By SCOTT FYBUSH
In some markets, the local Bones affiliate happened to be an EAS primary station, and so that audio was heard by EAS receivers all over the market (including, yes, at the local U-Verse headend). Depending on how each receiver was set, the result was either nothing (if the box saw the timestamp on the alert and was programmed to ignore “stale” alerts) or a further retransmission of the message (if the box was programmed to assume that even an EAN with a stale date should still be relayed, because you never know if the station upstream in the chain has the time set correctly on its encoder.)
As you’d expect by now, the fingers of blame are being pointed all over the place, especially on engineering mailing lists. Should Bones or his producer have known better than to have played that audio clip, especially on a national show? Of course – and yes, there will almost inevitably be FCC fines against Bones’ flagship WSIX in Nashville and perhaps other stations that carried the show. (In NERW-land right now, Bones is heard on iHeart’s WBWL in Boston; fortunately for them, their small signal doesn’t play a big role in the region’s EAS daisy-chain, so we’ve heard no reports of the errant alert being disseminated widely.)
Will Bones lose his show over this? No, and he shouldn’t. While a FEMA alert to the engineering community on Friday afternoon urged, among other bullet points, to “socialize the implications of including EAS tones in the broadcast (§11.45 “Prohibition of false or deceptive EAS transmissions”) among the content providers and program directors,” we’d argue that there are deeper underlying flaws in the way the EAS system is designed – and until those are addressed and fixed, incidents like this one will keep happening.
A bit of background for those of you on the programming or management side: as the successor to the old Emergency Broadcasting System, EAS was designed, at least in part, as an in-band system. Under each state’s EAS plan, every station is assigned at least two other stations to monitor, and an EAS receiver is constantly listening to the incoming audio from those stations. Anything that’s transmitted as program audio on those stations can potentially trigger EAS receivers at stations downstream – and at cable systems that monitor for EAS activations, too.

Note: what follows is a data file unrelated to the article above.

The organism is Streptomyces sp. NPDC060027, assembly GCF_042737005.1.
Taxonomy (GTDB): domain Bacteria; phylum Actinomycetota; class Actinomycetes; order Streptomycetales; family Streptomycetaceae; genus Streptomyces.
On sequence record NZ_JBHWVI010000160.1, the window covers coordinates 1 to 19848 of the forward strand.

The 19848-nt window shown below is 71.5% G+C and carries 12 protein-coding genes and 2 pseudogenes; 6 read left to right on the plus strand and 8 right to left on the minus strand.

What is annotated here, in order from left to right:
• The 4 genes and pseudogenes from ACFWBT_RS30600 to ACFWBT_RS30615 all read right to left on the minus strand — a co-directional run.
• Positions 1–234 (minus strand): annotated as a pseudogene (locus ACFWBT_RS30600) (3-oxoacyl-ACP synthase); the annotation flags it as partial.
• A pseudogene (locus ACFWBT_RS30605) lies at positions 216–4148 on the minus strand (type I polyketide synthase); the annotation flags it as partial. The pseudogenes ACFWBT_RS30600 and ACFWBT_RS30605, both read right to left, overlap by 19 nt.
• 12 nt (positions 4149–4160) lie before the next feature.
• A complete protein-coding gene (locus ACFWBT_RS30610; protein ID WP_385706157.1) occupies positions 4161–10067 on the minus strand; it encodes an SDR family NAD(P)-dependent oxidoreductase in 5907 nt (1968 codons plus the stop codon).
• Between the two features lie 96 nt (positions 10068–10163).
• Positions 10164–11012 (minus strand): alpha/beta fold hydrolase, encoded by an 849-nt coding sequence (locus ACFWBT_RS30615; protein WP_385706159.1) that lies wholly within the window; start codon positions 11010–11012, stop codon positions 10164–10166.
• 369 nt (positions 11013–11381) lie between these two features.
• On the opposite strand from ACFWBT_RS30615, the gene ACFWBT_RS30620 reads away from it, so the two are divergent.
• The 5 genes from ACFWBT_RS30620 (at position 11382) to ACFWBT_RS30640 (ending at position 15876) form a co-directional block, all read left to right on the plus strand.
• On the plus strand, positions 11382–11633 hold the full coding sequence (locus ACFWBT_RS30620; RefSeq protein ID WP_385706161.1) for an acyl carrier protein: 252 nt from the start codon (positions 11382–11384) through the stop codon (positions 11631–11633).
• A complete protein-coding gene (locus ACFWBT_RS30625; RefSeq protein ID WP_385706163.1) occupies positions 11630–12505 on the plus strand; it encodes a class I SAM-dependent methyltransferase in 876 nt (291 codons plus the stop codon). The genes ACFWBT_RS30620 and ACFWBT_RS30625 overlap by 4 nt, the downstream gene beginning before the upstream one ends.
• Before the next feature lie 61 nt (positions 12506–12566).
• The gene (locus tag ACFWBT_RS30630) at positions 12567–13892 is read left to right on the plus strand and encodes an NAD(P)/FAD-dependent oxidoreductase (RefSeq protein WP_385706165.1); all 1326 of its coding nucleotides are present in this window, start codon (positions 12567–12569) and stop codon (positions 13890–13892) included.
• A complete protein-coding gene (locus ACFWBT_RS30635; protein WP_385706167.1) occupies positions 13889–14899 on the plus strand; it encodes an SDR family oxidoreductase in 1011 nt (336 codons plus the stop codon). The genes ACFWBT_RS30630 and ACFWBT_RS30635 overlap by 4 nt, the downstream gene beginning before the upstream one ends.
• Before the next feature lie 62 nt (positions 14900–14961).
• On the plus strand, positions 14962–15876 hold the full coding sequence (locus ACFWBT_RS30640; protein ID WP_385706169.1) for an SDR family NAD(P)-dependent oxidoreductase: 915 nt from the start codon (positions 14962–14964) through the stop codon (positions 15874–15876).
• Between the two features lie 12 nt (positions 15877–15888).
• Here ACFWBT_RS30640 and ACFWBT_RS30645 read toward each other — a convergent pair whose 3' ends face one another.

That’s what happened here: a piece of audio that was never meant to do anything other than illustrate the host’s rant (Bones was unhappy that a different EAS activation had interrupted him while watching a World Series game the previous night) ended up triggering a daisy chain of stations and cable systems down the line, entirely by accident, simply because the audio included a data burst that carried the “EAN” code from almost three years earlier.
Yes, by all means there should be better education in the programming community that you simply do not play EAS audio over the air, ever. It’s a lesson Bones and his staff are learning now, and we’d bet the word is getting out pretty widely throughout iHeart and other big broadcast groups, too.
But this is hardly the first time an errant bit of EAS audio has caused problems. We’ve had incidents in recent years in which EAS data bursts have been included in movie trailers and even public service announcements. With millions of hours of audio content being created every week all over the country, we’ll have more such incidents in the future, too. Doesn’t it make sense to lock the system down at the other end, too? If EAS must include in-band data signaling, those audio bursts of data shouldn’t be able to reach the transmitter from any source other than the station’s own EAS encoder. Somewhere out there, a clever EAS equipment provider out to be able to design a box that can stop the audio of EAS data bursts from getting down the audio chain to the transmitter and causing this sort of chaos…right?
And as the next generation of EAS is developed, it’s probably time to break completely from the entire idea of in-band audio. That 2011 national test that Bones accidentally aired demonstrated that daisy-chaining audio from station to station doesn’t work well, even ignoring the telephone-link feedback problem that messed up the audio of the test in the first place. We have the capability to securely deliver audio and data directly to individual stations and to cable headends via networks that are at least as hardened as our broadcast system. Why are we still depending on delivering that audio and data over the same programming stream that brings us Bobby Bones in the Morning?
Read this week’s entire NorthEast Radio Watch column here!
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